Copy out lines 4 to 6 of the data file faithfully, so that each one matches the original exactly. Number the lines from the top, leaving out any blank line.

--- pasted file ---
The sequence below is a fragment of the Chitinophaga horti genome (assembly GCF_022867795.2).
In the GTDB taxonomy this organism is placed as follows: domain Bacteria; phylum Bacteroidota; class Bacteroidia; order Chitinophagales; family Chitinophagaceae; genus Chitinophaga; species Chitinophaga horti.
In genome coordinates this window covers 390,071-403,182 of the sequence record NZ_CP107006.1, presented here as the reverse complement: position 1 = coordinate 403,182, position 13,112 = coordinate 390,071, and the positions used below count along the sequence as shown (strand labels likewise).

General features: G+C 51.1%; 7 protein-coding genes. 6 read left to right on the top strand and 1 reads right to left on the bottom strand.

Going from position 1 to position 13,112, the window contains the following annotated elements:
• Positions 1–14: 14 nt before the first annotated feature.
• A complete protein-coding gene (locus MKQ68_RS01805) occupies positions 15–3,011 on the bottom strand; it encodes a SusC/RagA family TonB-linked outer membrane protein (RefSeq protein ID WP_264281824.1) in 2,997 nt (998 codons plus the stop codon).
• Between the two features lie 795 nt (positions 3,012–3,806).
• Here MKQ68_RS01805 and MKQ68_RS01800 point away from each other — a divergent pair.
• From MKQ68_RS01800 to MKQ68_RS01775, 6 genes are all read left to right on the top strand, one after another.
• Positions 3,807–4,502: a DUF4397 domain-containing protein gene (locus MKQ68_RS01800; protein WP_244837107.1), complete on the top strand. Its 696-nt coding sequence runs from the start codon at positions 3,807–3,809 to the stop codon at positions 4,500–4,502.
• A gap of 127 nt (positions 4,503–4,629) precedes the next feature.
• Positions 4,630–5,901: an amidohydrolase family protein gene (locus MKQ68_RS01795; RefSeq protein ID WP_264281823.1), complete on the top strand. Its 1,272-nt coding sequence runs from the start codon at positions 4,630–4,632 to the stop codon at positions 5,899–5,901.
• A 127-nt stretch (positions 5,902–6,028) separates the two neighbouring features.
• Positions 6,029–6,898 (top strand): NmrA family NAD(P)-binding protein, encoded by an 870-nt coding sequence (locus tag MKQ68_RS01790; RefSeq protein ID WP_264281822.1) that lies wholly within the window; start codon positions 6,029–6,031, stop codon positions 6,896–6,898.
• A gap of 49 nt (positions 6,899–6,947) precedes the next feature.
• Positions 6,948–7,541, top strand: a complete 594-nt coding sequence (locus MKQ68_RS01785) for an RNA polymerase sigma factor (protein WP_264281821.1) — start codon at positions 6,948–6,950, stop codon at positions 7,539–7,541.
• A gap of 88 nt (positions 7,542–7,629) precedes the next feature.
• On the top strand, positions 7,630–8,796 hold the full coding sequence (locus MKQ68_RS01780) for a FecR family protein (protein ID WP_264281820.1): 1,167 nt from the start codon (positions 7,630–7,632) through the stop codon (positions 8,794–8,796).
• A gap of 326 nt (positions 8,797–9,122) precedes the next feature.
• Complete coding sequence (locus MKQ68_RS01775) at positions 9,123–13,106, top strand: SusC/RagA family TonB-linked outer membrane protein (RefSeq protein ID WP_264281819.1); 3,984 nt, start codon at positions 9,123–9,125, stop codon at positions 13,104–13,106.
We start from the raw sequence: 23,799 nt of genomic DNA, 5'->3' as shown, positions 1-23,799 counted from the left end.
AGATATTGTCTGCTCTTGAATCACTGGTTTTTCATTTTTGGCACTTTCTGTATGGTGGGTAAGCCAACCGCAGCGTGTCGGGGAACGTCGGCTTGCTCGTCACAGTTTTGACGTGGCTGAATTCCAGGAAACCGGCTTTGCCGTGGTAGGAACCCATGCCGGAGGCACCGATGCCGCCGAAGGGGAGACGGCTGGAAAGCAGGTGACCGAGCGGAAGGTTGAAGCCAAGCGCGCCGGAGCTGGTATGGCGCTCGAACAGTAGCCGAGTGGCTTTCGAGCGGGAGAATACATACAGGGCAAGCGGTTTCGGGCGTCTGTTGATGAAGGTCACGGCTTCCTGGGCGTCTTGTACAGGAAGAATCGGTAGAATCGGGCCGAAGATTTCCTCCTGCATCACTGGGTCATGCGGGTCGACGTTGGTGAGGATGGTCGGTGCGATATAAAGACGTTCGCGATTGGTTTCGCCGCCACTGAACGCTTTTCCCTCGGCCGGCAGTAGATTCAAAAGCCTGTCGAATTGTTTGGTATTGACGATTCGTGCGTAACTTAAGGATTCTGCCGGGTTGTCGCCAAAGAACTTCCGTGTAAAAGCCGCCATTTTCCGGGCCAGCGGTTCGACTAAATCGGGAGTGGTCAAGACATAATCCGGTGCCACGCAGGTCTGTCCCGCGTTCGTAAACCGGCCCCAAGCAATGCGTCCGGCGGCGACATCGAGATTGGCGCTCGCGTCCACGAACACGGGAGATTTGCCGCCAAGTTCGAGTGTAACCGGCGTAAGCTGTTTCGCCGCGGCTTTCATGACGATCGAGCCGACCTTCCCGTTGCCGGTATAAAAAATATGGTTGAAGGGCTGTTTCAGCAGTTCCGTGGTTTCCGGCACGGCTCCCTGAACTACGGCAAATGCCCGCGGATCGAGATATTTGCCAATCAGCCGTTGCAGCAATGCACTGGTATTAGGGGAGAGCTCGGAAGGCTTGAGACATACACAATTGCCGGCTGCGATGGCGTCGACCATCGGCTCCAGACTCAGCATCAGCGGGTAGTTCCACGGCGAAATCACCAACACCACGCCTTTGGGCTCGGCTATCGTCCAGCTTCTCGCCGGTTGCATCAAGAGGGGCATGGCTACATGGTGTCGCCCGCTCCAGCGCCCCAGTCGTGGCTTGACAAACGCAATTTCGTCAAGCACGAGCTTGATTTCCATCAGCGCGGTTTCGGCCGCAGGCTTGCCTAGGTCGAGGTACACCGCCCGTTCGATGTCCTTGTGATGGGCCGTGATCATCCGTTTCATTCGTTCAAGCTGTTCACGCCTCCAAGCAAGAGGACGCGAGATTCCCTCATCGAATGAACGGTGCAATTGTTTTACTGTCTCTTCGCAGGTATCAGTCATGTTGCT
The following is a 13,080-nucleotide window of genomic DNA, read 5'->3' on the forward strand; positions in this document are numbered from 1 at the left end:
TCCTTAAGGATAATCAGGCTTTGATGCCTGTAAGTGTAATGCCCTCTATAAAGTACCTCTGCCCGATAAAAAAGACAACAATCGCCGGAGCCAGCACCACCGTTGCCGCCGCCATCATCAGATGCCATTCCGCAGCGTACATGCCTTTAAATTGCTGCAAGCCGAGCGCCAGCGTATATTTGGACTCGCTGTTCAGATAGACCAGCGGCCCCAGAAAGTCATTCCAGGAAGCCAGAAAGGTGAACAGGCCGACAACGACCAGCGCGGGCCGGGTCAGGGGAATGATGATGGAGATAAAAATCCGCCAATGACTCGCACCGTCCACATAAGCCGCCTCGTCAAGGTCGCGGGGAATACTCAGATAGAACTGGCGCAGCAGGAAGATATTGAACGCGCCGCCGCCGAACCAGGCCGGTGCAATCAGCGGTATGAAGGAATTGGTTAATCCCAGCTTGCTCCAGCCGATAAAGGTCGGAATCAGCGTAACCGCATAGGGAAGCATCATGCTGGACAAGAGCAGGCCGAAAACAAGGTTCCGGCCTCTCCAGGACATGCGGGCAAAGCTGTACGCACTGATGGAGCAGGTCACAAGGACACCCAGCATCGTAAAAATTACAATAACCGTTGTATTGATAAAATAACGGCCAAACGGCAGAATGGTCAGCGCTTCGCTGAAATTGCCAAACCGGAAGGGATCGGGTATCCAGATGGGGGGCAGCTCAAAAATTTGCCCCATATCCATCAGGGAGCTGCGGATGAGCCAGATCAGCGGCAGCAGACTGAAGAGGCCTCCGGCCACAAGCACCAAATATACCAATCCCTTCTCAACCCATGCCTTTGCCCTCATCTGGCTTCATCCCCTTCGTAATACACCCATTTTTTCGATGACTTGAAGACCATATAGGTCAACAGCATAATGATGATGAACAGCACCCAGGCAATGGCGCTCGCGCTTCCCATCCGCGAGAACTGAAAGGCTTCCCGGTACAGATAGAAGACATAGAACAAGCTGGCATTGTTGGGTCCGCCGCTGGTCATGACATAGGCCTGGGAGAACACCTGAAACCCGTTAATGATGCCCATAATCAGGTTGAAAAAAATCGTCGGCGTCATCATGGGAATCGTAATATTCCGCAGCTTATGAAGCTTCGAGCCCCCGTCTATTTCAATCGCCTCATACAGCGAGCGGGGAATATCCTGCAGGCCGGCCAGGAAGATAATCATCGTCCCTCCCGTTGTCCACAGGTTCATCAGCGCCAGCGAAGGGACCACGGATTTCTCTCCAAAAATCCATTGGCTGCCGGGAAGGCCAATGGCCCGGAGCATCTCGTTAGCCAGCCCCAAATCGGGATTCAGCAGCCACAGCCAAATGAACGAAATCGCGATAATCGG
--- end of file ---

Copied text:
General features: G+C 51.1%; 7 protein-coding genes. 6 read left to right on the top strand and 1 reads right to left on the bottom strand.

Going from position 1 to position 13,112, the window contains the following annotated elements:
• Positions 1–14: 14 nt before the first annotated feature.